Adopted by Abba

Call out to Abba. Call out to the Father. Call him by name. He knows yours. And he wants to be your Father today…  Jesus came as the Son to make us sons and daughters of God. Not far off. Right here. Right now. For you. For me. Would you call out to Abba today?

4 But when the set time had fully come, God sent his Son, born of a woman, born under the law, 5 to redeem those under the law, that we might receive adoption to sonship. 6 Because you are his sons, God sent the Spirit of his Son into our hearts, the Spirit who calls out, “Abba, Father.”
Galatians 4:4-6

14 For those who are led by the Spirit of God are the children of God. 15 The Spirit you received does not make you slaves, so that you live in fear again; rather, the Spirit you received brought about your adoption to sonship. And by him we cry, “Abba, Father.” 16 The Spirit himself testifies with our spirit that we are God’s children. 17 Now if we are children, then we are heirs—heirs of God and co-heirs with Christ, if indeed we share in his sufferings in order that we may also share in his glory.
Romans 8:14-17

We are children of God when we receive Jesus, who was sent by the Father to be born of a woman and to redeem us. Jesus took on human form and flesh for us. All for our redemption. Peter explains that our redemption from “the empty way of life” handed down to us came through “the precious blood of Christ” (1Peter 1:18-19).

We are redeemed from the empty way of life into adoption into the family of God, in which we become his children. From the emptiness of the world to the fullness of a caring family.

This is the context from which Paul writes about our adoption. This empty way of life is described in the letter to the Romans as an enslavement to the ways of the world and to the sin which will hold us back forever if we submit to it. Our challenge is to not be enslaved to it, but rather to submit and serve the risen Christ, who has much better for us. The contrast, however, isn’t to enslavement to Christ in an oppressive or negative sense.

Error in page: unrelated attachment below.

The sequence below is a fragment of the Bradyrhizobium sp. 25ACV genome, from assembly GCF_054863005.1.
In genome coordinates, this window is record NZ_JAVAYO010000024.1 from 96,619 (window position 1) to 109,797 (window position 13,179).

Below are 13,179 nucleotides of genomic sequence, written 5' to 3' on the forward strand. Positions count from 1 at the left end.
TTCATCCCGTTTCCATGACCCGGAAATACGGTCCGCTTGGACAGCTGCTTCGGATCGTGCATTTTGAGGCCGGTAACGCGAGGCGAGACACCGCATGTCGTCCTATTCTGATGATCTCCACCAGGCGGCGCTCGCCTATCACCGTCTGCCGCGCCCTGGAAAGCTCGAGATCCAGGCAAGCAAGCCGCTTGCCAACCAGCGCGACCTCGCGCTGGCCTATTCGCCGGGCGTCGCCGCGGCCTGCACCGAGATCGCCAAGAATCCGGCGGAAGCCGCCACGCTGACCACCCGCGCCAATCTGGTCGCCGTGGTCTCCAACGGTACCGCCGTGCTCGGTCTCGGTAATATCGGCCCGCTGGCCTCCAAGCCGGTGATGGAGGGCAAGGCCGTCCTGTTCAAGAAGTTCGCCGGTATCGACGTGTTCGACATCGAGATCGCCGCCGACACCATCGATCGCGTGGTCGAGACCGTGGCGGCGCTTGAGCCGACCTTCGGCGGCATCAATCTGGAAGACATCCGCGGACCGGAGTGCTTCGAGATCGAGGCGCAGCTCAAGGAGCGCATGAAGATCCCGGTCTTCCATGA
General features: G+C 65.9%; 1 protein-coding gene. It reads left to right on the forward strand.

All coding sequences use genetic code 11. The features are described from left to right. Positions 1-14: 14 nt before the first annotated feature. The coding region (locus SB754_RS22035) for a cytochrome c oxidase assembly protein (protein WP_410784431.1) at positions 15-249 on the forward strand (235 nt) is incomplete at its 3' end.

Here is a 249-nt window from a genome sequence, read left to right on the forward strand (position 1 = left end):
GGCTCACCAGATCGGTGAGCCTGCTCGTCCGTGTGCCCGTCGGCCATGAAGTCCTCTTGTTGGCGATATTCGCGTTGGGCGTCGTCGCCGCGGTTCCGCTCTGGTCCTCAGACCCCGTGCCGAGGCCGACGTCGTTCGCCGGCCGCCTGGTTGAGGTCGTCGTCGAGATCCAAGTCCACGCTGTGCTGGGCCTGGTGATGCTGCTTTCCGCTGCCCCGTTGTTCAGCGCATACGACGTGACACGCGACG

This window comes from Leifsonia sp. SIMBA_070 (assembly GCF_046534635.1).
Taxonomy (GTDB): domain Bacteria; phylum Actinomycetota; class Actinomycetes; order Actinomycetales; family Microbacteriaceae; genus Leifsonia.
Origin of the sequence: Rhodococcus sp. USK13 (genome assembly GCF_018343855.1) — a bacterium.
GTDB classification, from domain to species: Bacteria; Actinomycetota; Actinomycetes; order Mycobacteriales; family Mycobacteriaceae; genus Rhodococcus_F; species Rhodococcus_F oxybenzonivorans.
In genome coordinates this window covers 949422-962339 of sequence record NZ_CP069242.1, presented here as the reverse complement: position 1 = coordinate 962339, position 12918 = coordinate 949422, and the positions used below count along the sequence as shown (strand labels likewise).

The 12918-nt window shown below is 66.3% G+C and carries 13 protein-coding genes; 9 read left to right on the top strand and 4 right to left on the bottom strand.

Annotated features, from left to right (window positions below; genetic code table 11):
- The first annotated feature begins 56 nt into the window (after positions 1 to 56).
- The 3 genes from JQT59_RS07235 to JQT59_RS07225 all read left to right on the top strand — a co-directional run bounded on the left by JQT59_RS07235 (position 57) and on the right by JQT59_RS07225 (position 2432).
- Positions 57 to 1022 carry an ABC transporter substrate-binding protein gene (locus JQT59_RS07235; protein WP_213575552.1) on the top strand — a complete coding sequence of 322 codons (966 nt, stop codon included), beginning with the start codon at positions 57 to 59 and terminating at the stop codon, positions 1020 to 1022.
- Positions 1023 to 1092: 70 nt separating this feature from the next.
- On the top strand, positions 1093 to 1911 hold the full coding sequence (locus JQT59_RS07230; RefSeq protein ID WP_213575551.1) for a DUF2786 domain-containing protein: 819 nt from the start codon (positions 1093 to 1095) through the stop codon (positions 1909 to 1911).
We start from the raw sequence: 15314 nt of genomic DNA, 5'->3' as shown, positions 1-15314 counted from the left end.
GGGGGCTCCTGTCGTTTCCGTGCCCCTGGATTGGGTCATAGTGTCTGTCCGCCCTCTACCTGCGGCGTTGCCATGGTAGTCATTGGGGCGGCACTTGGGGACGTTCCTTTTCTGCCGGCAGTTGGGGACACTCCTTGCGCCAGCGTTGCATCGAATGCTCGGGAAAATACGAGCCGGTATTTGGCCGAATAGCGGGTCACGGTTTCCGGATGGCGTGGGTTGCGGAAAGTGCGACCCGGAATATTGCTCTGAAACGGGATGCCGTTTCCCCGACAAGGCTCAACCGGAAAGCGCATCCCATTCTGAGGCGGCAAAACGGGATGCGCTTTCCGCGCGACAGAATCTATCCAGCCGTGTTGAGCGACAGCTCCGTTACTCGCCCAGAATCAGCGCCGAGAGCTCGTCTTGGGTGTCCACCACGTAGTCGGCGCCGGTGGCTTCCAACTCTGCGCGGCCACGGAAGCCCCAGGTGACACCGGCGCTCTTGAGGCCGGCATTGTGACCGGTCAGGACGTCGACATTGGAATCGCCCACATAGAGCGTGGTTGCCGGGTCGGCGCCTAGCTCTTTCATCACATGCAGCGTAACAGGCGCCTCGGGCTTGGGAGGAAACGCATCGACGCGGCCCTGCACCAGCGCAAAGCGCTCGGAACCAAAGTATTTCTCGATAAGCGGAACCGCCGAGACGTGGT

We see that as the Spirit of God comes upon us, we are brought into adoption. We become heirs of God. Fully his children with family rights and status. And so we can call out Abba, Father, to God in heaven. We can refer to Yahweh, the Creator God of the universe, as our Abba. This is personal.

Remember, God gave his son. For God, this is entirely personal and intimate. God gave of his family, to make you and me family. And so the result of being able to call out to God as Father, as Abba, is a reflection of the intimate and personal nature of our redemption and adoption.

Is God far away in your mind? Do you see him as existing in the heavens in some cosmic, majestic sense in which he is unreachable and untouchable? For many of the readers of Paul’s letters, they may have thought of God in these ways. They could not enter into his presence in the temple, and God’s presence came in a pillar of fire to lead them by night. Moses met with God on the mountain alone. Not very close or intimate for the common person.

Enter Jesus. Jesus came as the Son to make us sons and daughters. Not far off. Right here. Right now. For you. For me.

Call out to Abba. Call him by name. He knows yours. And he wants to be your Father today…


Marc Kinna


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2 Responses to Adopted by Abba

  1. Brooke says:

    As an adoptee in real life, I have such a hard time with this thought. To me adoption means abandonment, I didn’t have the choice to be adopted, and adoption means that my life before must have been horrible (which I know it wasn’t). Have you talked to people who were actually adopted and how they feel about this statement? I’m not trying to be rude or mean towards this, yet at the same time I can say with confidence that when this adopted into his family thing is said, it’s done out of ignorance- whether knowingly or not.

  2. marckinna says:

    Thanks for being honest, Brooke. I’m sorry you that the idea of adoption stirs up ideas of abandonment for you. I think God wants the opposite of that. When he says he adopts you into his family, God is saying he loves you and would do anything to have you as his daughter. He gave his only son, Jesus, to open up the door for you to become his child. It’s a statement of love toward you, whether you had great parents or not so great parents. John 1 says “12 Yet to all who did receive him, to those who believed in his name, he gave the right to become children of God – 13 children born not of natural descent, nor of human decision or a husband’s will, but born of God.” What are your thoughts on these ideas?

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